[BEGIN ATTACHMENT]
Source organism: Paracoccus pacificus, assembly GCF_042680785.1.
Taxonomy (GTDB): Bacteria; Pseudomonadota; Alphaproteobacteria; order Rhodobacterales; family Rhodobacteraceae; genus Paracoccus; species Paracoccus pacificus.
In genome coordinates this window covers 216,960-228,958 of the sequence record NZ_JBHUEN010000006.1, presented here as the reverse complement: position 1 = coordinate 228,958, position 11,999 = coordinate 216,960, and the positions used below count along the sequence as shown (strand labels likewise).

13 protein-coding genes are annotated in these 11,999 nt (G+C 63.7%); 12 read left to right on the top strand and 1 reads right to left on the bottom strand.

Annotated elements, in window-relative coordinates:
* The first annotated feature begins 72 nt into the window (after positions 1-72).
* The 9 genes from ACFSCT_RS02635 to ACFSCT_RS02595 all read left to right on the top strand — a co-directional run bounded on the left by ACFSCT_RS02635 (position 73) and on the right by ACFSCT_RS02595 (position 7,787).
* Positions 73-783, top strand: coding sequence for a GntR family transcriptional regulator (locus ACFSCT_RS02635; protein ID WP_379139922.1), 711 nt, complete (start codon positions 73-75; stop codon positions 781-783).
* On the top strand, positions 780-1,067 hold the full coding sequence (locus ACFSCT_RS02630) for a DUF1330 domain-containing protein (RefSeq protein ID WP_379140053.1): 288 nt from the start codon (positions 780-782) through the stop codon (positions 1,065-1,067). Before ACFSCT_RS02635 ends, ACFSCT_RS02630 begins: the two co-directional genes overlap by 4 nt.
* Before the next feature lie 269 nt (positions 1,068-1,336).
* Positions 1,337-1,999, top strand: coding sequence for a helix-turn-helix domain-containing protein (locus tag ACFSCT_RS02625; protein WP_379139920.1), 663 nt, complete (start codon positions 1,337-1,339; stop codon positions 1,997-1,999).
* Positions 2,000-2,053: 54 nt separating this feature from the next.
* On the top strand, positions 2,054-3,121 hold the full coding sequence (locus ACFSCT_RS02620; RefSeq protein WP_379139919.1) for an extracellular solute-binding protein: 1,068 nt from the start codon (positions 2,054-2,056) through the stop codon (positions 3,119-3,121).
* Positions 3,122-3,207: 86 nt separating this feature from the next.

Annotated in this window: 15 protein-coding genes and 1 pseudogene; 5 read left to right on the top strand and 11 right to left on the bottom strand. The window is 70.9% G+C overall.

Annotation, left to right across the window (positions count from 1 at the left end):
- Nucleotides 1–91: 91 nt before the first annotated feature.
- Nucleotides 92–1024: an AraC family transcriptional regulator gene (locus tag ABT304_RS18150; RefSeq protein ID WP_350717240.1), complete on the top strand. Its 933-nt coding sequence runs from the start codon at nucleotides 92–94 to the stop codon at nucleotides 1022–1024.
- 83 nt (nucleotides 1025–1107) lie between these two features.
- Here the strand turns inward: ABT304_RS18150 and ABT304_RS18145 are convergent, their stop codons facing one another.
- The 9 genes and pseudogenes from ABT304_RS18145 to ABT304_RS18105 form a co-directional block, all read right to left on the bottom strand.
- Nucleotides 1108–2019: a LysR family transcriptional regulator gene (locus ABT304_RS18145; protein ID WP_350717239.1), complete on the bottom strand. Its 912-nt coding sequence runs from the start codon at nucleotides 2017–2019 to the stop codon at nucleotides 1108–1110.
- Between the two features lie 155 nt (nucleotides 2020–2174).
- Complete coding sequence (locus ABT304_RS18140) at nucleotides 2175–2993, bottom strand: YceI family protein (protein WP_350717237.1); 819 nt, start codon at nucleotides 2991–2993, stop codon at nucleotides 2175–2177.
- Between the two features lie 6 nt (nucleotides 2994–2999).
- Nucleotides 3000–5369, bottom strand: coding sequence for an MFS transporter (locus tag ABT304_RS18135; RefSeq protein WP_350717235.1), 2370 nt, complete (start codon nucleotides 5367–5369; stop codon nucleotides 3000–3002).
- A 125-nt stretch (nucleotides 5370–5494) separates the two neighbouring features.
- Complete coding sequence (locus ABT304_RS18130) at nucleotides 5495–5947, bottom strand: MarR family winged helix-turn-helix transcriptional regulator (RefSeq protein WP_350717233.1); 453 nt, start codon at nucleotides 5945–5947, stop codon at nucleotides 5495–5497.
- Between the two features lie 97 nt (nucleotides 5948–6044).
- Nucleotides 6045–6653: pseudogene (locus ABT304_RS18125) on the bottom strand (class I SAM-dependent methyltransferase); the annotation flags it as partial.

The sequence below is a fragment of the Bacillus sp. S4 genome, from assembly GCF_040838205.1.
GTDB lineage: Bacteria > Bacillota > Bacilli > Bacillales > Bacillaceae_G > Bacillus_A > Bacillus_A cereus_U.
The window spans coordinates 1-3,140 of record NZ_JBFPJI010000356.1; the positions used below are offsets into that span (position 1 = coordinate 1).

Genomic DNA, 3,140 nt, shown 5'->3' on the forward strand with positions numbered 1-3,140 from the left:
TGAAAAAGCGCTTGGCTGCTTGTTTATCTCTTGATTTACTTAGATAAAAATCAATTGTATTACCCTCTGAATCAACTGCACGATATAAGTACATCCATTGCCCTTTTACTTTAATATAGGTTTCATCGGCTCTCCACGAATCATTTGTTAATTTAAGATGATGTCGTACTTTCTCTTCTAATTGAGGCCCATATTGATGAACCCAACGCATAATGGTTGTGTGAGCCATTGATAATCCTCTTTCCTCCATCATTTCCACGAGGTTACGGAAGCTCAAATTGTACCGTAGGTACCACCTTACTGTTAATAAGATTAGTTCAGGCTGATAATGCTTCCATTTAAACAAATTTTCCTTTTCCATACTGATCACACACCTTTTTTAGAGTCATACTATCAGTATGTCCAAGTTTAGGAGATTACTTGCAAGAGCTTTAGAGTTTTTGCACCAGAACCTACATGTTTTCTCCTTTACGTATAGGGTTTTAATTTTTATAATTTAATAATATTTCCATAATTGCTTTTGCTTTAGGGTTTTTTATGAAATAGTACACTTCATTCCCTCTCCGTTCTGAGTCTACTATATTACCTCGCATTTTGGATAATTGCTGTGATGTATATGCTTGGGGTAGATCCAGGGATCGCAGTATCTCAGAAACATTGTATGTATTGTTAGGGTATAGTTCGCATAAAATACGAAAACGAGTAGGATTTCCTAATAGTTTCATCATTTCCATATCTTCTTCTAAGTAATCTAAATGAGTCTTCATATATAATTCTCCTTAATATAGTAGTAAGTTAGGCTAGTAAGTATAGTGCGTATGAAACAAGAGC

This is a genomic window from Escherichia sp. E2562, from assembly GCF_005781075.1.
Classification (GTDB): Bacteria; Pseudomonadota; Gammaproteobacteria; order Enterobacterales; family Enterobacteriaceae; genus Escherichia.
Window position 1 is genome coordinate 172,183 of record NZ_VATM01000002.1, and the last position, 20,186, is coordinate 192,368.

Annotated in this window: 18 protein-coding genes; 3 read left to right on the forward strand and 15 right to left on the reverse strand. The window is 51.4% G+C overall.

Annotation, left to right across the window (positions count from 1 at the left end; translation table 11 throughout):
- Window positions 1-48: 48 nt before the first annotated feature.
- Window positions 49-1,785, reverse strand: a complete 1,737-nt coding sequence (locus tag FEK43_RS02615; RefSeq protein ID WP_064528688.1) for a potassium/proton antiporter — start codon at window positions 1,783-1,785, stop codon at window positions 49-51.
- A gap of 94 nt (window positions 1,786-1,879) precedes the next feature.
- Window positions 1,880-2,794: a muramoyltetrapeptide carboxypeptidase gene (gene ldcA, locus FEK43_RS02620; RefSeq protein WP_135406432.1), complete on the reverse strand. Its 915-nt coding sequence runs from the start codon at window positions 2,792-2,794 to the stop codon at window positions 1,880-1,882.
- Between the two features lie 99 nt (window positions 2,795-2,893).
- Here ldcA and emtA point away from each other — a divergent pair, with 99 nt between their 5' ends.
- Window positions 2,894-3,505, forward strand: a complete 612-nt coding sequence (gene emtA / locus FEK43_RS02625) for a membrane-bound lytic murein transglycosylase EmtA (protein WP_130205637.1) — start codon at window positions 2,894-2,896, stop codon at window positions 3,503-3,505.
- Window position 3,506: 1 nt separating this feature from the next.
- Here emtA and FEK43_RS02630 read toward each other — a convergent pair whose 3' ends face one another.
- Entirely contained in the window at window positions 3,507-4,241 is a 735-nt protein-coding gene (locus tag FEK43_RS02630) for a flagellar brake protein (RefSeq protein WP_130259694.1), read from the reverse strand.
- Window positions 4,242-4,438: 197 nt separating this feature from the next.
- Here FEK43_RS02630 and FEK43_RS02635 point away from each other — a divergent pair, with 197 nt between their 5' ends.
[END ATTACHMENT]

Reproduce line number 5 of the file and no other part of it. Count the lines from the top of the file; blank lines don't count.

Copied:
Annotated elements, in window-relative coordinates: